Table Of ContentsNext Page

Introgression and biochemical manifestation of the gene(s) for white rust resistance in Indian mustard (Brassica juncea (L.) Coss.)

S.S. Banga, Kulwinder Kaur, K.L. Ahuja and S.K. Banga

Department of Plant Breeding, Genetics and Biotechnology, Punjab Agricultural University, Ludhiana, India, E-mail : surin11@rediffmail.com

Abstract

Genes for white rust resistance were introgressed into B. juncea cv. RL 1359 from B. napus, B. carinata and B. tournefortii following interspecific hybridization. Selection for white rust (Albugo candida) incidence was carried out under aided natural epiphytotic conditions in the selfed progenies of BC3 derivatives of the respective interspecific crosses. This led to the development of seven genotypes having a significantly higher degree of resistance than the susceptible check genotype, RL 1359. These were RL-1-3, RL 1-22, RL 1-25, RL 2-30, RL 2-41, RL 3-48 and RL 3-69. Further backcrossing B. juncea cv. RL 1359 as recurrent parent with these newly identified resistant stocks for five generations helped in synthesis of near isogenic lines of B. juncea cv. RL 1359, differing only for gene(s) for white rust resistance. Biochemical analysis of the isogenic lines and the susceptible recurrent parent RL 1359 revealed association of white rust resistance with peroxidase and polyphenol oxidase activities, especially under diseased conditions compared to disease free conditions. Total phenols, sugars, flavonoids and waxes were higher in leaves of the resistant genotype. In contrast, cellulase activity was higher in the susceptible check, especially under diseased conditions.

Media summary

Gene(s) for white rust resistance were introgressed into susceptible B. juncea cv. RL 1359 from resistant species B. napus / B. carinata / B. tournefortii. Analysis of isogenic lines suggested association of waxes, flavonoids, and peroxidase with resistance.

Key words

White rust, Albugo candida, introgression, resistance, flavonoids, waxes, peroxidase

Introduction

Indian mustard (Brassica juncea (L.) Coss.) is attacked by many pathogenic diseases which are the major impediment to improving crop productivity. Yield losses vary depending upon severity of pathogenic attack, tolerance level of cultivars and prevailing environmental conditions. Among the various diseases white rust, caused by Albugo candida, is widespread and damaging, especially when stag head formation occurs alone or in combination with downy mildew. Upto 23-60 percent yield losses have been reported (Saharan 1993). Based on host specific differentials, at least ten physiological races of A. candida have been identified (Tewari and Mithen, 1999), with host range extending to all the species sharing a common ‘A’ genome. A number of genetic stocks conferring resistance against one or some races have been bred and genetically characterized in B. juncea. Deployment of such gene sources, however, has not helped significantly in evolving cultivars with durable resistance due to continuous emergence of new races. Occurrence of a high level of resistance in Brassica species carrying the C genome (Delwiche and Williams, 1974; Saharan, 1993) and in B. tournefortii Gouan prompted us to explore the possibility of genetically enriching B. juncea by introgressing genes for white rust resistance from these genomically related Brassica species.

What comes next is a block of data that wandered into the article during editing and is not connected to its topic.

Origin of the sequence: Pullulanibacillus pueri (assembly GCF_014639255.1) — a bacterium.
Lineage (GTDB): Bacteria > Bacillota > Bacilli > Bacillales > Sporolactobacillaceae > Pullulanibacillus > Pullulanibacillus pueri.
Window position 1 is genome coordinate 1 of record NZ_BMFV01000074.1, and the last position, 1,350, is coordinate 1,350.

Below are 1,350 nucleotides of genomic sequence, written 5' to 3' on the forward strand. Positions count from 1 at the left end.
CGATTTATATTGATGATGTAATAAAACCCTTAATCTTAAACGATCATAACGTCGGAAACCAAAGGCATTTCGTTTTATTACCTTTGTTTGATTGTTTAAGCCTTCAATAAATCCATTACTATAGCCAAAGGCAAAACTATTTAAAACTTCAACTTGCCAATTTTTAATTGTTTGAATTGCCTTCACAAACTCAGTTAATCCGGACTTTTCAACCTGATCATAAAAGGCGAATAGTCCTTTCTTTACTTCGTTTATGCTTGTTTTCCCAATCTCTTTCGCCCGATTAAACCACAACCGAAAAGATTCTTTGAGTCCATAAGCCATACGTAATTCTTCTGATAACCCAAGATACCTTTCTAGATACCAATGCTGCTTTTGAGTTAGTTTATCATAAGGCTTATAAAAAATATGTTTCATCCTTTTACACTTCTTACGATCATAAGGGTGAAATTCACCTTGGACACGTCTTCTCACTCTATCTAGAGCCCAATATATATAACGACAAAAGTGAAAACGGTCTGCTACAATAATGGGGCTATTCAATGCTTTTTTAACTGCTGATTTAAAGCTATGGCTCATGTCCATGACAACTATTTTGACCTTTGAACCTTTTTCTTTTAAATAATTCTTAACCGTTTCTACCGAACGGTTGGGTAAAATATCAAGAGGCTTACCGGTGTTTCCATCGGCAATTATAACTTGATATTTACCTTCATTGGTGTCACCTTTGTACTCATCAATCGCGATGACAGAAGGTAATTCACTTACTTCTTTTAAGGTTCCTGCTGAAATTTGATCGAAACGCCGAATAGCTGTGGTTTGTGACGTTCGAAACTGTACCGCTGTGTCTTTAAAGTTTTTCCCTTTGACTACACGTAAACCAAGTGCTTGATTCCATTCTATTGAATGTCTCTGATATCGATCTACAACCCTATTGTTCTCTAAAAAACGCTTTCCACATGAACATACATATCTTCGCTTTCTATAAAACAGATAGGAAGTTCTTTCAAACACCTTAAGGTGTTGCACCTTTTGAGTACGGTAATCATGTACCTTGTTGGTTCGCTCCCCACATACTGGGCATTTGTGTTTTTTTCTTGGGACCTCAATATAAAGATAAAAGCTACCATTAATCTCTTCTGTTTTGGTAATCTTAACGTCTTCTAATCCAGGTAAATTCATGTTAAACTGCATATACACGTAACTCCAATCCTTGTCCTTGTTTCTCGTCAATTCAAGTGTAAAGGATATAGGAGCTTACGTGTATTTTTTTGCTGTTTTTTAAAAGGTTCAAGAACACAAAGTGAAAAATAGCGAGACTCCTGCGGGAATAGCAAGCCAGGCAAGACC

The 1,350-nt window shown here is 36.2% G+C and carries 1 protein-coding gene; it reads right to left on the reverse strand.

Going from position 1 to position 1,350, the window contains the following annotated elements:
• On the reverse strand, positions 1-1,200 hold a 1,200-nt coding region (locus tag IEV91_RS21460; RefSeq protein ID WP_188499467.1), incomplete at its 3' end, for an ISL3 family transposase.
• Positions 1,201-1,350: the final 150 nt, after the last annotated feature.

Methods

i) Introgression of gene(s) for white rust resistance

Introgression of gene(s) for white rust resistance was attempted from related Brassica species namely B. carinata (2n=34; BBCC), B. napus (2n=38; AACC) and B. tournefortii (2n=20; TT). All these species as a group remain free from white rust, and show close genomic affinity with B. juncea (2n=36; AABB). Introgression of genes from B. carinata and B. napus to B. juncea was accomplished by means of simple hybridization and backcrossing for three generations using B. juncea as the initial female parent for the synthesis of interspecific hybrids. For subsequent backcross generations, B. juncea cv RL 1359 was the recurrent male parent. Backcrossing was followed by selfing and selection for B. juncea (2n=36) type plants for four generations. A large number of segregants having excellent pollen fertility and euploid chromosome number (2n=36) were identified in BC3S4 generation. In each generation of backcrossing / selfing the segregants were exposed to aided epiphytosis of white rust. Only the resistant plants, devoid of any staghead formation were used for the next cycle of backcrossing / selfing. To facilitate the desired introgression from B. tournefortii, an amphiploid (2n=40; AATT) between B. rapa and B. tournefortii was first synthesized. This amphiploid was backcrossed thrice, with B. juncea as the recurrent male parent followed by three cycles of selfing and selection for fully fertile, B. juncea type segregants. Plants with euploid chromosome number (2n=36) were available by BC3S3 generation.